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[GreenYes] Bottle-to-Bottle Recycling
Amy asks:

"Why would BAER want more plastic used in bottles? Don't they want them
available for carpet? Wouldn't soda bottles be a competing use? Are they
hoping that coke and other beverage companies will support a bottle bill if
they have to find enough clean PET for their own use?"

    There are two reasons why more bottle-to-bottle recycling may be expected to, over time, increase the price paid for RPET bales back to community programs (where markets are competitive), and thereafter, if sustained and sufficient, increase supply of RPET:

    (1) Increase aggregate demand for RPET.  The current fiber markets for RPET sourced from the US are approximately 571 million pounds (if the 118 million pounds exported are assumed to go into fiber in Asia). Current bottle markets for US RPET are approximately 118 million pounds, much of which presumably is driven by the California Rigid Container law currently requiring 25% content in non-food bottles (there are approximately 300 million pounds of PET in non-food bottles sold in the US), with some in beverage bottles driven by Coke.  Another 183 million pounds went into sheet and strapping markets. In terms of virgin production, there were 2,763 million pounds of PET in food/beverage bottles last year. If 10% of that was recycled, that would increase demand by 276 million pounds, and at 25%, by 691 million pounds of new demand for RPET. Increased demand tends to translate into increased price paid, in this market up to a "plastic" ceiling of the price paid for virgin.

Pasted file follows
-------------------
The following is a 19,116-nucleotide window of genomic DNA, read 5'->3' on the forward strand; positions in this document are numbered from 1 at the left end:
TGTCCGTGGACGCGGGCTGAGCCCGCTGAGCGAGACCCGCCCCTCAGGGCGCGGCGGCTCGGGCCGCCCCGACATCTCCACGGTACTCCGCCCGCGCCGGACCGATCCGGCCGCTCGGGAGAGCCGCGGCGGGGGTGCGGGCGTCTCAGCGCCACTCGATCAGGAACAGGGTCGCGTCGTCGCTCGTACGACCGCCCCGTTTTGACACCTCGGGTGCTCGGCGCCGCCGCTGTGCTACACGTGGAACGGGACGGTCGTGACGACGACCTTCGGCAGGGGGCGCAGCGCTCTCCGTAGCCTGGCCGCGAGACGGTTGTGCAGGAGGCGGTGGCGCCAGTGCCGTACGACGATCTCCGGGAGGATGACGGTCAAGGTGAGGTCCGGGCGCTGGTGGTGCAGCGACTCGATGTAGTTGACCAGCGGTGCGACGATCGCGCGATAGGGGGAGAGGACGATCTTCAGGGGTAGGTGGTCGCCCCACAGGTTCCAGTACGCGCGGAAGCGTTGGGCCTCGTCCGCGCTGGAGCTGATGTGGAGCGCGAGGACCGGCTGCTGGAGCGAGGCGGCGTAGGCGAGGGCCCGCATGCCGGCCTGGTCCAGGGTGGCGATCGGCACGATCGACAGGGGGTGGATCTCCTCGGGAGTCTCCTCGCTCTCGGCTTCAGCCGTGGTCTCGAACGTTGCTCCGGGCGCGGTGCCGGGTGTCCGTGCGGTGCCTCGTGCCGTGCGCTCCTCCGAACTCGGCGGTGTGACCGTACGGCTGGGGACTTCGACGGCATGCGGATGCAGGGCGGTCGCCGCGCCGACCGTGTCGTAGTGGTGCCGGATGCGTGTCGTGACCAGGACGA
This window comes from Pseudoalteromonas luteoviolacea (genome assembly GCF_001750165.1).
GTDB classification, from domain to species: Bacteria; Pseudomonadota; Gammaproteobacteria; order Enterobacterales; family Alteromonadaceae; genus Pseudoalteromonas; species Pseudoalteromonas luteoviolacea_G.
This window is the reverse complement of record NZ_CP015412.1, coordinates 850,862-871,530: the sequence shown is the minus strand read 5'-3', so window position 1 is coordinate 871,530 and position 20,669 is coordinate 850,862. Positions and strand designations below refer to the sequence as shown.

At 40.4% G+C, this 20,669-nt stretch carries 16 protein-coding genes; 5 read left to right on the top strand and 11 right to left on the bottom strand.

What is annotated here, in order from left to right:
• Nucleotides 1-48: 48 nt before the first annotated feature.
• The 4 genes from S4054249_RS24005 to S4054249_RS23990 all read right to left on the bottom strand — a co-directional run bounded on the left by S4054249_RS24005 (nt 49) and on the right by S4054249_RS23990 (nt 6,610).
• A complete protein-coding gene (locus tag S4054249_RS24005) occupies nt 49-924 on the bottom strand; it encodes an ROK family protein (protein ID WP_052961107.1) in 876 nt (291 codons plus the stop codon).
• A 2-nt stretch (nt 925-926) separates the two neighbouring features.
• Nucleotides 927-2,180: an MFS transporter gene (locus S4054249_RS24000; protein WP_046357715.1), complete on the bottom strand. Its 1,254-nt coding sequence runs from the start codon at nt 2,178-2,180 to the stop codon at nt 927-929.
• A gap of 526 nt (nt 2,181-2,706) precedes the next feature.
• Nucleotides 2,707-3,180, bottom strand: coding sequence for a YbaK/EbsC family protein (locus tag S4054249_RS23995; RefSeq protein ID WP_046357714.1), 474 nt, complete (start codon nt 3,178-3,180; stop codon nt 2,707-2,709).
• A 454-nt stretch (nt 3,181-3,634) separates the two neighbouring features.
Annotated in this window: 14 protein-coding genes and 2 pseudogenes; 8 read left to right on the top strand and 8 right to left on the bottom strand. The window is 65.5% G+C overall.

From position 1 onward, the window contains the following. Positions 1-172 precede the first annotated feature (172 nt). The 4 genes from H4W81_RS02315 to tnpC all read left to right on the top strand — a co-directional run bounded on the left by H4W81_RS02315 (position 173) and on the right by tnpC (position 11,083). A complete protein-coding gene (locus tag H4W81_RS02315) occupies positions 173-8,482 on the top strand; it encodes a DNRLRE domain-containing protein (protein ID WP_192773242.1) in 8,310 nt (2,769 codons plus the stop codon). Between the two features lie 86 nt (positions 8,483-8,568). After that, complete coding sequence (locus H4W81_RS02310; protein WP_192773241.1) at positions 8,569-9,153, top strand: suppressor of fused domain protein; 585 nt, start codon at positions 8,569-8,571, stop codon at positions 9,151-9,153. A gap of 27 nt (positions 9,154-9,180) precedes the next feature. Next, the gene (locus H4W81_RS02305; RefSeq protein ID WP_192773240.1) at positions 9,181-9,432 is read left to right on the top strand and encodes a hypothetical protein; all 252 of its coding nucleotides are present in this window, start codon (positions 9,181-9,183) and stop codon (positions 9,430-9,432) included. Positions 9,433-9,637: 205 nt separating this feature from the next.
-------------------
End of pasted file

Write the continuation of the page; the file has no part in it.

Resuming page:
(2) Increase the Proportion Into High End Markets.  Currently, bottle markets tends to pay approximately 7 cents more per pound than fiber markets, in comparison to the 8-9 cents per pound trended price paid for RPET bales (highest and best use).

    The issue that needs to be resolved is whether there is an optimal bottle content level that would maximize price gain to local recycling programs, minimize disruption for fiber markets, and minimize cost impacts for packagers.  At the Plastic Redesign Project, we are examining this issue.


Peter Anderson
4513 Vernon Blvd. Suite 15
Madison, WI 53705
(608) 231-1100/Fax (608) 233-0011

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